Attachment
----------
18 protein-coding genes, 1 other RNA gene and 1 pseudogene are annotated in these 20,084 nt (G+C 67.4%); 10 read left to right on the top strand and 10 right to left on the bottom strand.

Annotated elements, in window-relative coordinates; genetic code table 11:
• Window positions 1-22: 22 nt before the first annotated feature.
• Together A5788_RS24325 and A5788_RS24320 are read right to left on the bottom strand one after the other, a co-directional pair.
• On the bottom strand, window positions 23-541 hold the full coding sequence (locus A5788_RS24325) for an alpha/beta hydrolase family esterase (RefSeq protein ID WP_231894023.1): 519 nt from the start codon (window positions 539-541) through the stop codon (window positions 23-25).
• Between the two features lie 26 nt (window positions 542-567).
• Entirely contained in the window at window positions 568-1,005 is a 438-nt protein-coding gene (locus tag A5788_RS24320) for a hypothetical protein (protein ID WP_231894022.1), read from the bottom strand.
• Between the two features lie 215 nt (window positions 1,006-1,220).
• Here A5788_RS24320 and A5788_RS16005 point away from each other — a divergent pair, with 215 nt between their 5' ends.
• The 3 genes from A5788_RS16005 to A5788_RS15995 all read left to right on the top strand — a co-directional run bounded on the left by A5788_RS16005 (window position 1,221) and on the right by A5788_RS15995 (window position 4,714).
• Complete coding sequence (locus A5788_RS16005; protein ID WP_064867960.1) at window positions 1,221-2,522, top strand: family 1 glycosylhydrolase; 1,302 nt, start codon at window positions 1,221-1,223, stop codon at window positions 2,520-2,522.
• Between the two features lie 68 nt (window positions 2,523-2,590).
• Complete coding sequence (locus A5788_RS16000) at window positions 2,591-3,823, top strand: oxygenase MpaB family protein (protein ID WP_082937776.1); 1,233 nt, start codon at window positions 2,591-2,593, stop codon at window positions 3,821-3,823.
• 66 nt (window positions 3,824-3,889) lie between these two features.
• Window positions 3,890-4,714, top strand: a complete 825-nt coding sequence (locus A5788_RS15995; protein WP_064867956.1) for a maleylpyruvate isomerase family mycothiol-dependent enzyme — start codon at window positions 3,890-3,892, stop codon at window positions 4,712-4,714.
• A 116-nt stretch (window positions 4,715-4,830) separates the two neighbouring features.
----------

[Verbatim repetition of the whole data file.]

18 protein-coding genes, 1 other RNA gene and 1 pseudogene are annotated in these 20,084 nt (G+C 67.4%); 10 read left to right on the top strand and 10 right to left on the bottom strand.

Annotated elements, in window-relative coordinates; genetic code table 11:
• Window positions 1-22: 22 nt before the first annotated feature.
• Together A5788_RS24325 and A5788_RS24320 are read right to left on the bottom strand one after the other, a co-directional pair.
• On the bottom strand, window positions 23-541 hold the full coding sequence (locus A5788_RS24325) for an alpha/beta hydrolase family esterase (RefSeq protein ID WP_231894023.1): 519 nt from the start codon (window positions 539-541) through the stop codon (window positions 23-25).
• Between the two features lie 26 nt (window positions 542-567).
• Entirely contained in the window at window positions 568-1,005 is a 438-nt protein-coding gene (locus tag A5788_RS24320) for a hypothetical protein (protein ID WP_231894022.1), read from the bottom strand.
• Between the two features lie 215 nt (window positions 1,006-1,220).
• Here A5788_RS24320 and A5788_RS16005 point away from each other — a divergent pair, with 215 nt between their 5' ends.
• The 3 genes from A5788_RS16005 to A5788_RS15995 all read left to right on the top strand — a co-directional run bounded on the left by A5788_RS16005 (window position 1,221) and on the right by A5788_RS15995 (window position 4,714).
• Complete coding sequence (locus A5788_RS16005; protein ID WP_064867960.1) at window positions 1,221-2,522, top strand: family 1 glycosylhydrolase; 1,302 nt, start codon at window positions 1,221-1,223, stop codon at window positions 2,520-2,522.
• Between the two features lie 68 nt (window positions 2,523-2,590).
• Complete coding sequence (locus A5788_RS16000) at window positions 2,591-3,823, top strand: oxygenase MpaB family protein (protein ID WP_082937776.1); 1,233 nt, start codon at window positions 2,591-2,593, stop codon at window positions 3,821-3,823.
• 66 nt (window positions 3,824-3,889) lie between these two features.
• Window positions 3,890-4,714, top strand: a complete 825-nt coding sequence (locus A5788_RS15995; protein WP_064867956.1) for a maleylpyruvate isomerase family mycothiol-dependent enzyme — start codon at window positions 3,890-3,892, stop codon at window positions 4,712-4,714.
• A 116-nt stretch (window positions 4,715-4,830) separates the two neighbouring features.